Voices from on High

When it comes to symbolic representations, one could do worse than the loudspeaker announcements at a Chinese train station. I’m currently sitting in the Tianjin West station, a gargantuan place which, when lit up with its distinctive blue color scheme at night, looks like the interior of an alien spacecraft. It’s got all the trappings, too, including half a dozen international franchises which are all closed today. That’s probably because it’s a national holiday, but as it means I’m reduced to getting MacDonald’s again, I’m still going to go ahead and resent the fact in my standard pampered western way. I’m also rebelling against the ubiquity of Kenny G’s mewling soprano sax in Chinese public places by sticking in my earphones and listening to one of the year’s loudest and oddest releases: Swans’ new album The Seer. (For Swans, this is actually a highly listenable bit, though it includes two pieces that are over 20 minutes long. If you think I’m off my nut, you might take a quick listen to their first album, Filth, produced in 1981-ish. If you put it on the radio now, it would still sound much angrier and and much weirder than anything else.)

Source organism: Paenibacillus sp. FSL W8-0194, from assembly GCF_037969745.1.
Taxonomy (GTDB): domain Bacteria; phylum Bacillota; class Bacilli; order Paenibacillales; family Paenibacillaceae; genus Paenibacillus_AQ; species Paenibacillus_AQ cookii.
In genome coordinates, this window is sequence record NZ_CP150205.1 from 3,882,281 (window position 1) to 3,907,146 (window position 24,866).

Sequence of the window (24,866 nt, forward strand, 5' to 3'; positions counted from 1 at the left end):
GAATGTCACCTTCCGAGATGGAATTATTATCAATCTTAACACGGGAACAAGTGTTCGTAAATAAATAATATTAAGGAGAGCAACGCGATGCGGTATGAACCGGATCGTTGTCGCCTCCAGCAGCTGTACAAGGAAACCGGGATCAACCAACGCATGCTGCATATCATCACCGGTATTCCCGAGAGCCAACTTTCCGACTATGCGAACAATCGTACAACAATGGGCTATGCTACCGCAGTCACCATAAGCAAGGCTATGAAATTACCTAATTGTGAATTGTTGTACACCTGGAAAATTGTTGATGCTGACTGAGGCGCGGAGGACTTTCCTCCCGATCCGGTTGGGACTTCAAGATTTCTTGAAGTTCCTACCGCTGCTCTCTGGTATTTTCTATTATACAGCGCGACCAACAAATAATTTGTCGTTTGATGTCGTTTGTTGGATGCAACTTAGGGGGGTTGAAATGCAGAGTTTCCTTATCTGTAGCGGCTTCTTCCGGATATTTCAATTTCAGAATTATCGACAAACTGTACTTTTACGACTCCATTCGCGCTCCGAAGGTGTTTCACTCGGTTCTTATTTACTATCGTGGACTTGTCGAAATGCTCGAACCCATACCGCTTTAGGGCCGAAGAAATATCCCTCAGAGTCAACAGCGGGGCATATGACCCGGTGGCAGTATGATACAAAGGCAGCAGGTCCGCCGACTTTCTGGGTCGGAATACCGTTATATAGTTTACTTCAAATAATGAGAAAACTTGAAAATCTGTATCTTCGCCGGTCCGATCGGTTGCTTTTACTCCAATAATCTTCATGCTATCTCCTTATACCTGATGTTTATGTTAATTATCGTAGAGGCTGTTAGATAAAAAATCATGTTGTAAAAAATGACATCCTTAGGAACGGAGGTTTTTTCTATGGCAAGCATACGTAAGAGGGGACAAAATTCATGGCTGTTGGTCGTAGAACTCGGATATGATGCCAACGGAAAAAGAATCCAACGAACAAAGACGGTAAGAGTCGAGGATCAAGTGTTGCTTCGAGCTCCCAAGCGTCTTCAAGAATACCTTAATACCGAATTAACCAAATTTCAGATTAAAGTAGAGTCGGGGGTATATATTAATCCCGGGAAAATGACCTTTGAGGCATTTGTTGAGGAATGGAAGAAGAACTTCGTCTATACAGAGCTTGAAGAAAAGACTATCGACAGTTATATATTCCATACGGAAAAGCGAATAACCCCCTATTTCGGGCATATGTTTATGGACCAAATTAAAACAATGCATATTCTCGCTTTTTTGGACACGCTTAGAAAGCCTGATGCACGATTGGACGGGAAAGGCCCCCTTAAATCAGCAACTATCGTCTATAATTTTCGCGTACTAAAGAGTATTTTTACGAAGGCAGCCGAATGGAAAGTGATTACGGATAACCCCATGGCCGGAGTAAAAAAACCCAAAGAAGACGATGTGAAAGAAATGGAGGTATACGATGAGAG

But that’s neither here nor there. What is, however, is the fact that like all Chinese train stations there are innumerable announcements sounding over the station loudspeakers. Most declare when and where a particular train is leaving, like most stations, but others advise travelers on station regulations. A recent one, for example, just said, “In this station, there are many travelers who are coming and going, so do not lie or sit on the floor because it will obstruct traffic.” And it will, of course. The trick is, people sometimes do it anyway. The Beijing South station also has announcements about ever five minutes telling people not to smoke, but again, everyone does, including the security personnel. Why? The simplest explanation would be to point simply to the mechanism of the announcements. They’re mysterious, echoing things that sound from some unknown source high above. For all we know, they could be coming from the walls themselves. The point is, they’re distant and detached. They’re not even being issued by live personnel; they’re pre-recorded messages signaled by a digital arpeggio. By the time they filter down to the ground, they’re completely without any human analogue. They’re just words. And quite often people treat them as such. Not always, of course; there are plenty of people who refrain from smoking or sitting and lying on the ground, but most of those are closer, both psychically and actually, to the power structure. They’re students or urban professionals, people who have grown accustomed to massive new train stations and automobiles. But then you have, well, about 90% of the rest of the country, the farmers and construction workers and beggars for whom the growing number of space-age train stations and suburban villas are  just another manifestation of distance. Here’s where you have the crux of the problem with modern Chinese society. It isn’t simply that there are rich and poor, or even that there are very rich and very poor, with little in between; it’s that there’s a mutual sense of alienness and unreality from one to another. To the poor, the rich are the ethereal voices on the loudspeakers, which are to be followed only under compulsion; to the rich, the poor are the people you have to keep off your nice, new floor so that the country can flow more efficiently.